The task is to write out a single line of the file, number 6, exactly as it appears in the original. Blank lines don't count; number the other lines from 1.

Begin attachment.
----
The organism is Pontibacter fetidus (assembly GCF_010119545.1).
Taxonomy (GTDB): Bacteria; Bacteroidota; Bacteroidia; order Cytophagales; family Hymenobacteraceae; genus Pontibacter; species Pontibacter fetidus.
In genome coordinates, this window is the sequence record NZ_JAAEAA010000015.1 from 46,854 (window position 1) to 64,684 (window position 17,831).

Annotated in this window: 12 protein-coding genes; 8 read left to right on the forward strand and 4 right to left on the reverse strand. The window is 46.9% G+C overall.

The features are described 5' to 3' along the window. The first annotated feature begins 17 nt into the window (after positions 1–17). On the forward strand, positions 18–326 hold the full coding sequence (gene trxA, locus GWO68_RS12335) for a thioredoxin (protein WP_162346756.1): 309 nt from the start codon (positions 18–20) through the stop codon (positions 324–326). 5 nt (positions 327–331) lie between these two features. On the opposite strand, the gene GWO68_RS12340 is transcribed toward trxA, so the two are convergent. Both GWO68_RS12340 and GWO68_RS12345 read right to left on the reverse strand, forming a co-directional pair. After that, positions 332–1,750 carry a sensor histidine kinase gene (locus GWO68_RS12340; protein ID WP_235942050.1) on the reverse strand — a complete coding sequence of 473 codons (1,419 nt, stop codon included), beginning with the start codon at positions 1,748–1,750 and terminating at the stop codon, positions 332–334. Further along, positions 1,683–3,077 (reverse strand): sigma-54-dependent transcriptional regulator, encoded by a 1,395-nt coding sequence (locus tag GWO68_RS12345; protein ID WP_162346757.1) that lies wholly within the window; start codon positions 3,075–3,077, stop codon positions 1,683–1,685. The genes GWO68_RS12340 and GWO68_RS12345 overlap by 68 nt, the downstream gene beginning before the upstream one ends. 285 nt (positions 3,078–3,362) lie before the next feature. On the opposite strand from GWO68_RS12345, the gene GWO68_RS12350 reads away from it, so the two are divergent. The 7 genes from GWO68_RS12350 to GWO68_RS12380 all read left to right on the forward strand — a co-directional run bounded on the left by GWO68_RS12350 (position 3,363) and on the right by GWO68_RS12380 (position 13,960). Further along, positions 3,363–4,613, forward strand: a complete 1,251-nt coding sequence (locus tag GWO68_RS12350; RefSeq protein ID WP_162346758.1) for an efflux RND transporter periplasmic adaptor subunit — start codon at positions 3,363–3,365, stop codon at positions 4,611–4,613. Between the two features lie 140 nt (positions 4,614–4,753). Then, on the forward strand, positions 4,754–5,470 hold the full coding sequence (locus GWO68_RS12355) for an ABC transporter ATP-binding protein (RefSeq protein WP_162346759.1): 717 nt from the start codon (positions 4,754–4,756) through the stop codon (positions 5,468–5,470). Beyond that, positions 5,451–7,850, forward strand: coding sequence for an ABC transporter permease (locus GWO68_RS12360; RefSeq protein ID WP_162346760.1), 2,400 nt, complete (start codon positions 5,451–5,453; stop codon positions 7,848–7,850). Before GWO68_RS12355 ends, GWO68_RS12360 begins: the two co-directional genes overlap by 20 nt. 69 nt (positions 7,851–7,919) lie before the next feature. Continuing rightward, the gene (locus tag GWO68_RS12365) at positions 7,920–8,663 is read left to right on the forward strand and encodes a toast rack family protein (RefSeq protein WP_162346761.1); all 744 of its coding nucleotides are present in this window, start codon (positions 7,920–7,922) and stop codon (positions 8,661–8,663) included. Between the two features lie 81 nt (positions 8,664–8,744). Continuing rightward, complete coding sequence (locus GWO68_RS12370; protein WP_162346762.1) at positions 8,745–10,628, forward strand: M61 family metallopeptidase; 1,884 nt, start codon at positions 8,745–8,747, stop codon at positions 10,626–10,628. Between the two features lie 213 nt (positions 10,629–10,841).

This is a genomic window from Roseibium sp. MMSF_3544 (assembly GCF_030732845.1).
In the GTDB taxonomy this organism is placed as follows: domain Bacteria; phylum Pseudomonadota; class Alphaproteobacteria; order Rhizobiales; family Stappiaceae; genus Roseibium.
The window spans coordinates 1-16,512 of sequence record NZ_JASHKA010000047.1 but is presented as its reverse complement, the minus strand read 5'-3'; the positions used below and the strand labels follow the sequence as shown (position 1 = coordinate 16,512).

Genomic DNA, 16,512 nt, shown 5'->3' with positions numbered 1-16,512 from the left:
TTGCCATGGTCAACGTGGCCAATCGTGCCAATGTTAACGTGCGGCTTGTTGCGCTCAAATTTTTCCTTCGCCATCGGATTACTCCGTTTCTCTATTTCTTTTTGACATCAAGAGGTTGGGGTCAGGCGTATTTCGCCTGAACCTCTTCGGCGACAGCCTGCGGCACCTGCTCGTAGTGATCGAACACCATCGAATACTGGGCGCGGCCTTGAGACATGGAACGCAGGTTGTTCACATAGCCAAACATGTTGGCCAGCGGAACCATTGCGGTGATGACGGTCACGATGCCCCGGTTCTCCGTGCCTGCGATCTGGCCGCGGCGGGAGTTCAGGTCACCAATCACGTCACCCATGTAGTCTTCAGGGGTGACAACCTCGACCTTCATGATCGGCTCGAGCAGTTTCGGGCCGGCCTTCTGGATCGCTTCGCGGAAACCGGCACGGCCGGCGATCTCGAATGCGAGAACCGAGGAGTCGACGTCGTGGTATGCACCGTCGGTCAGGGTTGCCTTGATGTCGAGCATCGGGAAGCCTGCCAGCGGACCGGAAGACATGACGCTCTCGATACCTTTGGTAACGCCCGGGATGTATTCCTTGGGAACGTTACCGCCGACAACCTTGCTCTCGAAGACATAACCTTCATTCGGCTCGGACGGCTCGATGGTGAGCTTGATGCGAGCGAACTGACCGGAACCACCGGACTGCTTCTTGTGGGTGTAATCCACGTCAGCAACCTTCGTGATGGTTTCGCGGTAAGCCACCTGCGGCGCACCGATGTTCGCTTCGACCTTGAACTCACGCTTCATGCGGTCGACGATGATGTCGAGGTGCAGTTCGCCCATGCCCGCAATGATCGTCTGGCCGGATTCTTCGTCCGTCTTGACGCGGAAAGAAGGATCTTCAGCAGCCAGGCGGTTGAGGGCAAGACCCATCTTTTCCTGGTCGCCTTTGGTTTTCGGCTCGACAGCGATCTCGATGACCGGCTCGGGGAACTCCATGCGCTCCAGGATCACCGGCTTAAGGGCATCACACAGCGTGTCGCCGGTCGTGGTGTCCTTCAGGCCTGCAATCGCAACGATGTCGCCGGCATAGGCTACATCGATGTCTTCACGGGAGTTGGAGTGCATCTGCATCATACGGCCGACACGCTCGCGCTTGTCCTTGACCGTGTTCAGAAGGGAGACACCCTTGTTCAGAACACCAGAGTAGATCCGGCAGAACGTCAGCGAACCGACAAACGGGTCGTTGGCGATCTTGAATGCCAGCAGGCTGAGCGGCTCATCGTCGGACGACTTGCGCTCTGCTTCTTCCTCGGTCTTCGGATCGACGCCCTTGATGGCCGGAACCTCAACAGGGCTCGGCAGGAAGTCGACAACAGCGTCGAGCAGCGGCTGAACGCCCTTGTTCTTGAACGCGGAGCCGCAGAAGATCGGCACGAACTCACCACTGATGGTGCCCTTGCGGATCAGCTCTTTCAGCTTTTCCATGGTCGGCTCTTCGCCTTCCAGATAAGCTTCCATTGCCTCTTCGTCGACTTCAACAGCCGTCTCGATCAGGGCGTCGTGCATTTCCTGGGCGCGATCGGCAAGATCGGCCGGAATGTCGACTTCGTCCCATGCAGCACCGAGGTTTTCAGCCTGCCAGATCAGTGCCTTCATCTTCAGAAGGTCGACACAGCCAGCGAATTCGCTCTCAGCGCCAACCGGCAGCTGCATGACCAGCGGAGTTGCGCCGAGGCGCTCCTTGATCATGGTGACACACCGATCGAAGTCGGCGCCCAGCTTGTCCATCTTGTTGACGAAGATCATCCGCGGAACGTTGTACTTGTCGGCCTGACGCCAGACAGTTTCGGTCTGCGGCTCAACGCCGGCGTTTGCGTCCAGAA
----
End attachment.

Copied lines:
This is a genomic window from Roseibium sp. MMSF_3544 (assembly GCF_030732845.1).